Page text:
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Joint UBC and Clear Seas study to provide path to Zero-Impact Marine Shipping


Vancouver, B.C. — A joint research project between the University of British Columbia (UBC), the Clear Seas Centre for Responsible Marine Shipping (Clear Seas) and the National Research Council of Canada’s (NRC) Ocean, Coastal and River Engineering Research Centre aims to play a key role in reducing the environmental footprint of shipping, which accounts for nearly three per cent of global human-caused carbon emissions.

Funded by the National Research Council of Canada’s Ocean program and Mitac’s Accelerate Program, this multi-year project is led by Dr. Amanda Giang, Assistant Professor at UBC’s Institute for Resources, Environment, and Sustainability (IRES) and Department of Mechanical Engineering, and by Dr. Terre Satterfield, a Professor also from IRES.

“This research will see the development of a framework to assess and rank technological solutions to help reduce the overall environmental impact of marine shipping,” says Paul Blomerus, Executive Director, Clear Seas.

The study will highlight research and development efforts, support policy decisions, and recommend technologies that can be used to retrofit existing ships, and which can be incorporated into new ship designs, he says.

“This is an exciting opportunity to explore integrated planning that takes a more holistic perspective on environmental impact. With Clear Seas’ reach, we will be able to engage a wider range of marine stakeholders and rightsholders in this discussion,” says Giang.

When it comes to improving the environmental footprint of shipping, ship owners and marine architects are faced with a myriad of choices that they should consider. This includes options such as artificial intelligence and autonomous systems, alternative fuels, state-of-the-art materials for hulls, and what type of propulsion systems to use, ranging from next generation designs of propellers to assistance from wind-powered rotors. “We hope that the evaluation framework developed as part of this project can be a tool to support structured conversations around the trade-offs and opportunities that different technologies provide,” adds Giang.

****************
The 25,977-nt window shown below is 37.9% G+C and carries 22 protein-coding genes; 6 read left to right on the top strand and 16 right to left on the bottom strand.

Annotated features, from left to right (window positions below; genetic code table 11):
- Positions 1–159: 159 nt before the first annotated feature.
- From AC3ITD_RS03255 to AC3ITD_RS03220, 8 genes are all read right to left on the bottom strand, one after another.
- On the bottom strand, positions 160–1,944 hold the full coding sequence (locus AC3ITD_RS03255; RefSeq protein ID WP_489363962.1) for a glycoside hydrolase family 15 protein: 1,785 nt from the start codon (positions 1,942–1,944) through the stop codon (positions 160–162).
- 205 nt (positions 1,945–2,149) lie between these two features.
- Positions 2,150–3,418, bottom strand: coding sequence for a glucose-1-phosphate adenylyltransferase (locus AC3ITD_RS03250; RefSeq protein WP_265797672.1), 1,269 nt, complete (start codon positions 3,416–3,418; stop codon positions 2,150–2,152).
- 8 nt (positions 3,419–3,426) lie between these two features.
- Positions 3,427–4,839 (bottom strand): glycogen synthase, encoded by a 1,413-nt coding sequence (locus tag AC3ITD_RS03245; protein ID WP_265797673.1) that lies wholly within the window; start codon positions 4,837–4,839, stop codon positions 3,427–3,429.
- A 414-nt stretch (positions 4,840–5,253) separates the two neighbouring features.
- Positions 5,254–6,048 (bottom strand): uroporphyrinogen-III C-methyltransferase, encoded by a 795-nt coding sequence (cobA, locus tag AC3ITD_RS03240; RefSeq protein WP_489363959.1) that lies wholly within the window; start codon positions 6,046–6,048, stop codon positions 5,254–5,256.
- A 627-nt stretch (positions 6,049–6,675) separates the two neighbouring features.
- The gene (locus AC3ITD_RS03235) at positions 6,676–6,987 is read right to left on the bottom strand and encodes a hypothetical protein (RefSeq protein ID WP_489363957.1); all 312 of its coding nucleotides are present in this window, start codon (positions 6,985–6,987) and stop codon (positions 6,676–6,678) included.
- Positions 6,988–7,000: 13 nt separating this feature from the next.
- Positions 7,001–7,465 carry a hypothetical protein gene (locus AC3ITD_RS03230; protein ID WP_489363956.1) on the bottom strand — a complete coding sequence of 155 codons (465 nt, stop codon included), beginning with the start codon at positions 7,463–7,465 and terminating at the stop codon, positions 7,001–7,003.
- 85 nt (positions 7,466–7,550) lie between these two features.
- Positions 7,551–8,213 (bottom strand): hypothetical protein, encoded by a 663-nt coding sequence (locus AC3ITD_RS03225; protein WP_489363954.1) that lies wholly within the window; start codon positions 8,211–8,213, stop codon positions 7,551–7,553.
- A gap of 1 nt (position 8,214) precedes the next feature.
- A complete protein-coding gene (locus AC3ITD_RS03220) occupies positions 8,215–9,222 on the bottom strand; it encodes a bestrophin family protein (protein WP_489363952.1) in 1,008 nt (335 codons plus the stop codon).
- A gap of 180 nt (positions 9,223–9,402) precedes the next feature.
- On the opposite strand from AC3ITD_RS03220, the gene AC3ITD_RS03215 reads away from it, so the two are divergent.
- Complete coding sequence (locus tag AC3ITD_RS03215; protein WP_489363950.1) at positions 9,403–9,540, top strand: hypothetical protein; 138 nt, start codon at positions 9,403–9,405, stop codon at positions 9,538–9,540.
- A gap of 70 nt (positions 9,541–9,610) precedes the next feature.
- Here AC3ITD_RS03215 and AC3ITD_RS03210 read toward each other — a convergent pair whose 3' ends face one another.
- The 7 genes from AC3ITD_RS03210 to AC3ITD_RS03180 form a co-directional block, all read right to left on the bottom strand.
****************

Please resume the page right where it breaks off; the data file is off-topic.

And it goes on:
Although marine shipping remains the most energy-efficient way to transport freight globally, as vessel traffic increases, there are increased concerns about its environmental impact, which extends beyond greenhouse gas emissions. Indeed, commercial ships must work to reduce and eliminate all forms of air pollution, discharges of waste into the water, releases of microplastics, underwater noise, and the transfer of invasive species, while preventing spills and accidents.

This collaborative research project between UBC, Clear Seas, and the NRC will allow for the development of an evaluation framework that aims to better account for a wider range of environmental effect of shipping and the extent different technologies may contribute to reducing all impacts including greenhouse gases (GHGs). Once completed, this framework will be publicly available and help identify and prioritize solutions that have the potential to reduce impacts across the full suite of environmental performance areas. More on the project here.  Photo: GreenOak –